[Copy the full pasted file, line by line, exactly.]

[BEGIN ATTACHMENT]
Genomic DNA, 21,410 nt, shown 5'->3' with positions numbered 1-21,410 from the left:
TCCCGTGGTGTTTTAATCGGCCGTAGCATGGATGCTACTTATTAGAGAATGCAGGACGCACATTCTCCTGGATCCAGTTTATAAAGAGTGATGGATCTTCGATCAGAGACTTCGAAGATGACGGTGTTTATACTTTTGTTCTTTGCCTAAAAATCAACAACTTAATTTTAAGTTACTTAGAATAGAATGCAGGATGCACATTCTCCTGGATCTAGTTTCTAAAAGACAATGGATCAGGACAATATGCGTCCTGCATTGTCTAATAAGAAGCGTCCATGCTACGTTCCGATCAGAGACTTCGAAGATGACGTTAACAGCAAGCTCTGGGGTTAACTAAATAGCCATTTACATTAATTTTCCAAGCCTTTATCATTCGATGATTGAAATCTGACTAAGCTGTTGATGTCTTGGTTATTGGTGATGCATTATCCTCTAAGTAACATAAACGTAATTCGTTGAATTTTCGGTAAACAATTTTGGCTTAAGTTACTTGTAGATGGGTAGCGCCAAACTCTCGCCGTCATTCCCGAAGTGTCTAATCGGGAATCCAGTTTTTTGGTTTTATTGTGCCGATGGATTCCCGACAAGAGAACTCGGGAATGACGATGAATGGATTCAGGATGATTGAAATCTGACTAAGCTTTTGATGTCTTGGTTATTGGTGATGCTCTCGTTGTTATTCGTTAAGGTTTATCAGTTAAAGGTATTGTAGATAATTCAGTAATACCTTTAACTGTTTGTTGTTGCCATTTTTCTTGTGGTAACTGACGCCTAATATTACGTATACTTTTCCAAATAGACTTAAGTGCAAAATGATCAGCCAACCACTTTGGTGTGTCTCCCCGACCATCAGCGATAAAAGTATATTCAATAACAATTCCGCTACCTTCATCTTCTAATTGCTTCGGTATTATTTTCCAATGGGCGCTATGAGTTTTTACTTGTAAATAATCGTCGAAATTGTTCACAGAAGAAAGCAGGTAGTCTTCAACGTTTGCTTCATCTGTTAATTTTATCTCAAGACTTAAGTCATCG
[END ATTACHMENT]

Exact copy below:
Genomic DNA, 21,410 nt, shown 5'->3' with positions numbered 1-21,410 from the left:
TCCCGTGGTGTTTTAATCGGCCGTAGCATGGATGCTACTTATTAGAGAATGCAGGACGCACATTCTCCTGGATCCAGTTTATAAAGAGTGATGGATCTTCGATCAGAGACTTCGAAGATGACGGTGTTTATACTTTTGTTCTTTGCCTAAAAATCAACAACTTAATTTTAAGTTACTTAGAATAGAATGCAGGATGCACATTCTCCTGGATCTAGTTTCTAAAAGACAATGGATCAGGACAATATGCGTCCTGCATTGTCTAATAAGAAGCGTCCATGCTACGTTCCGATCAGAGACTTCGAAGATGACGTTAACAGCAAGCTCTGGGGTTAACTAAATAGCCATTTACATTAATTTTCCAAGCCTTTATCATTCGATGATTGAAATCTGACTAAGCTGTTGATGTCTTGGTTATTGGTGATGCATTATCCTCTAAGTAACATAAACGTAATTCGTTGAATTTTCGGTAAACAATTTTGGCTTAAGTTACTTGTAGATGGGTAGCGCCAAACTCTCGCCGTCATTCCCGAAGTGTCTAATCGGGAATCCAGTTTTTTGGTTTTATTGTGCCGATGGATTCCCGACAAGAGAACTCGGGAATGACGATGAATGGATTCAGGATGATTGAAATCTGACTAAGCTTTTGATGTCTTGGTTATTGGTGATGCTCTCGTTGTTATTCGTTAAGGTTTATCAGTTAAAGGTATTGTAGATAATTCAGTAATACCTTTAACTGTTTGTTGTTGCCATTTTTCTTGTGGTAACTGACGCCTAATATTACGTATACTTTTCCAAATAGACTTAAGTGCAAAATGATCAGCCAACCACTTTGGTGTGTCTCCCCGACCATCAGCGATAAAAGTATATTCAATAACAATTCCGCTACCTTCATCTTCTAATTGCTTCGGTATTATTTTCCAATGGGCGCTATGAGTTTTTACTTGTAAATAATCGTCGAAATTGTTCACAGAAGAAAGCAGGTAGTCTTCAACGTTTGCTTCATCTGTTAATTTTATCTCAAGACTTAAGTCATCG